WHM: Grace Hopper

For Women’s History Month, we’ll be sharing weekly blog posts from Lily Lou, one of our student interns. She will be highlighting a notable and inspiring woman in each post.

Grace Hopper

220px-Grace_HopperBorn: December 9, 1906, in New York City, New York

Occupation(s): Mathematician, Computer Scientist, United States Navy Rear Admiral

Awesome Quote: “Humans are allergic to change. They love to say, ‘We’ve always done it this way.’ I try to fight that. That’s why I have a clock on my wall that runs counter-clockwise.”

Why should you know about her? Grace Hopper was one of the first computer programmers. In 1934 she became the first woman to earn a Ph.D. in mathematics from Yale University, and she also served in the US Navy during World War II as a lieutenant, where she worked on the Bureau of Ships Computation Project at Harvard University building new computer technologies for the Navy. As a programmer, she developed the first compiler for a computer programming language, which is the basis of all modern day computer programming languages. She was awarded the National Medal of Technology in 1991. In 2016 she was awarded the Presidential Medal of Freedom by Barack Obama. Though she died in 1992, there is an annual computer science conference for women in her honor, the Grace Hopper Celebration of Women in Computing.

Brief Biography: Grace Hopper was born in New York City in 1906. She graduated with honors from Vassar College in 1928 with a degree in mathematics and physics and earned her master’s degree and Ph.D. in math at Yale University in 1930 and 1934, respectively. She taught math at Vassar from 1931 to 1943.

After teaching math, she joined the navy, where her grandfather served. Initially, she was rejected because her weight was too low and she was too old, but she eventually became a lieutenant and worked on programming the Mark I computer during World War II, which was one of the first computers used by the Navy. After the war ended, she continued working for the Navy, programming the Mark II and III computers.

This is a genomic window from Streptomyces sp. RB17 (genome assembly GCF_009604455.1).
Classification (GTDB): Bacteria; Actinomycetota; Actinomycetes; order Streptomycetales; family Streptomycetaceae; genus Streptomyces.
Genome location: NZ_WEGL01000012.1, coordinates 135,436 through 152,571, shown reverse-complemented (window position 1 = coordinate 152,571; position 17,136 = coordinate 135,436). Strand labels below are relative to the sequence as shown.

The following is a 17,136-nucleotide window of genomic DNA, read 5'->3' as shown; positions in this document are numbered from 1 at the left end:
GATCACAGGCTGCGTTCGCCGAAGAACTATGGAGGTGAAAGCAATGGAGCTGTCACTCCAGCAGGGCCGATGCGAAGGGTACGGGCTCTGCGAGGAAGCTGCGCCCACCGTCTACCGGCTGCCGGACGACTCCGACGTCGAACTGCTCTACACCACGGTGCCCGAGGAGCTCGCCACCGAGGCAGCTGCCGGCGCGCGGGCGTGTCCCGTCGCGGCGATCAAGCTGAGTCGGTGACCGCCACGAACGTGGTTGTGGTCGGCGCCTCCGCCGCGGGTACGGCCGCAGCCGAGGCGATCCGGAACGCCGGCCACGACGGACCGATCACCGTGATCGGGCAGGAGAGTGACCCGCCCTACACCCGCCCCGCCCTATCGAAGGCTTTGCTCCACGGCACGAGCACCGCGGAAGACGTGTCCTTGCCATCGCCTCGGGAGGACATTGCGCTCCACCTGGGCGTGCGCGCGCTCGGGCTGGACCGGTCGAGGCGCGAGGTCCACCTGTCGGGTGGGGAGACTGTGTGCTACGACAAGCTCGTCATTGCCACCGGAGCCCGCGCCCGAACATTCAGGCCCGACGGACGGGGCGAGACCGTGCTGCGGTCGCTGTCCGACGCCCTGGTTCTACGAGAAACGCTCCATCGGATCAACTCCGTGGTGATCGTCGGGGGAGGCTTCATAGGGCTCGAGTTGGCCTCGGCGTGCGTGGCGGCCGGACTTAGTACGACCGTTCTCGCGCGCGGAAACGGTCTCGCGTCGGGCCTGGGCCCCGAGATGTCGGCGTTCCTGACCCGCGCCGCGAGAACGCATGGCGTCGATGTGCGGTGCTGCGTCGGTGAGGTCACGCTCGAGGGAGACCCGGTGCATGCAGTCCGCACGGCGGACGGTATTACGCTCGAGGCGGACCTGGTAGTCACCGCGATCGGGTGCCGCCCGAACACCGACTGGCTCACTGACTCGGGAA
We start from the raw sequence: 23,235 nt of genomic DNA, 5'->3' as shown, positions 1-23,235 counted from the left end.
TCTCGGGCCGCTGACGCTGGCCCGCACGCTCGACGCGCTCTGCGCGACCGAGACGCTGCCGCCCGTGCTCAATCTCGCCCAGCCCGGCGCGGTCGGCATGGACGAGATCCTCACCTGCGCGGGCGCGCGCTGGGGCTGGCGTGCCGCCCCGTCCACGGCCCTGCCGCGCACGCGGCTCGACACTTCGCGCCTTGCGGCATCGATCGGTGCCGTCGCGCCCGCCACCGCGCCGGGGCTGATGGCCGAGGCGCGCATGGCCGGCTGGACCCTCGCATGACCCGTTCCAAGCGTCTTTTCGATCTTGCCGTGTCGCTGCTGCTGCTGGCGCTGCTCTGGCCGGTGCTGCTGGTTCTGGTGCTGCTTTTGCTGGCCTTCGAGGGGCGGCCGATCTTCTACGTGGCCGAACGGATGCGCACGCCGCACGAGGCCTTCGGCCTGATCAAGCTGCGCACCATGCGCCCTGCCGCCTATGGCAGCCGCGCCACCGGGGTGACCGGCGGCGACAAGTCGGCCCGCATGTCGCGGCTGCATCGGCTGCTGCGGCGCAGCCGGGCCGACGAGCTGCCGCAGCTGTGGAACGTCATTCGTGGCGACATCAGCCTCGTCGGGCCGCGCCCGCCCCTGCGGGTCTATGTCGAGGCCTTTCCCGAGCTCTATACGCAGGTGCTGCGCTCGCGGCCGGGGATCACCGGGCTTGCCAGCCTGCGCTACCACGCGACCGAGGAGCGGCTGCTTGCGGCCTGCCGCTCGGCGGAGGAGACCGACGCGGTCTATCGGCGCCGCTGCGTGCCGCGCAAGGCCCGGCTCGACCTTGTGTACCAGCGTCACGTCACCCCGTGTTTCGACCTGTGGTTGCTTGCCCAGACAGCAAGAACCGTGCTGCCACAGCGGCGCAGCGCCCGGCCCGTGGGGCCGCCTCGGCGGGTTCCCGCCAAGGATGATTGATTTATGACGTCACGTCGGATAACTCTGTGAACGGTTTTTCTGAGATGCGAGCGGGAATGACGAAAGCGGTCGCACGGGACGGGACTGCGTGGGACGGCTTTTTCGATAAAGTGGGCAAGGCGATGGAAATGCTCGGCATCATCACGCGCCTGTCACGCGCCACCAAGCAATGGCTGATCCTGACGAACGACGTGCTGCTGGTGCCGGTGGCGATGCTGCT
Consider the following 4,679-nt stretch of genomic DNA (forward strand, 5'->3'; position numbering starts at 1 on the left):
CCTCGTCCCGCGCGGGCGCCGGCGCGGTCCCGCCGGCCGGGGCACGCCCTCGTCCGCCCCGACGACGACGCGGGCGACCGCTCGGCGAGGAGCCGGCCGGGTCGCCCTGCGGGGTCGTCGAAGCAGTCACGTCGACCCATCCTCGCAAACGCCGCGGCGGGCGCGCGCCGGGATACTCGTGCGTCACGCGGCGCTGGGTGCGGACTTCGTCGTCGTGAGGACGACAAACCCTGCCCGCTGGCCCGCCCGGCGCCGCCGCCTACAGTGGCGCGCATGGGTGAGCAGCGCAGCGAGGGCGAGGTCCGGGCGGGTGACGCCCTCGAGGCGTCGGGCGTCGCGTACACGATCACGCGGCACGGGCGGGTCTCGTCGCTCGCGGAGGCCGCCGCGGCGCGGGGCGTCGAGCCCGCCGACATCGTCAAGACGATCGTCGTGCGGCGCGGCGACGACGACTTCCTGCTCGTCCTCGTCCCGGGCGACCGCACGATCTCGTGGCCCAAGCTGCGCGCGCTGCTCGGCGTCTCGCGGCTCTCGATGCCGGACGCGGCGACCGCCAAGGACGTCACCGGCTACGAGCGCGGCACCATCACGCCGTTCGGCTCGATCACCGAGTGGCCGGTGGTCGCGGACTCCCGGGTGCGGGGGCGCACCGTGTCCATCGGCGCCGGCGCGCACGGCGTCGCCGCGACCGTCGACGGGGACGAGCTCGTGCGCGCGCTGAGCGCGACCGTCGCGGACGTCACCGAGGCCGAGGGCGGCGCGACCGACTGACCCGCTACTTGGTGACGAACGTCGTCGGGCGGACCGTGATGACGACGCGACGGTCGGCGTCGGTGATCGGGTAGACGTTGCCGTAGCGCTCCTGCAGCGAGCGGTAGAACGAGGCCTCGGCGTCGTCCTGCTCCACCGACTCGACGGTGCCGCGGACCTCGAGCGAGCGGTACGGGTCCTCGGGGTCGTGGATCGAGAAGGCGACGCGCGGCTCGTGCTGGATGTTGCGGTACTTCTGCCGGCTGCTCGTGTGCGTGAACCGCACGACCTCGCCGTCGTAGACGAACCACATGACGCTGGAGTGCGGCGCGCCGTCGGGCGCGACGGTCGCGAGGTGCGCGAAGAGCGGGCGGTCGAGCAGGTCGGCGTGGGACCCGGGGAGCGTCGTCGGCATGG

In 1949, she began working for Eckert-Mauchly Computer Corporation, which was later bought by Remington Rand, a private computer company where she oversaw programming for the UNIVAC computer, which was the first commercial computer made in the United States. In 1952, she helped create the first compiler for computer languages, which translated the computer’s binary instructions to a computer coding language.

When she was 60, she returned to the Navy to work on computer languages. She continued working for the Navy until she was 79, when she was a rear admiral and the oldest serving officer in the Navy. Immediately after her retirement from the Navy, she continued computing, working for the Digital Equipment Corporation. She became the first woman to receive the National Medal of Technology in 1991. She continued working until she died in Arlington, Virginia, on January 1, 1992, at age 85.

There is currently a conference named in honor of Hopper that encourages women to pursue computer science and engineering. It is the largest conference for women in STEM, bringing together over 18,000 attendees. In February, Yale renamed Calhoun College to Grace Murray Hopper.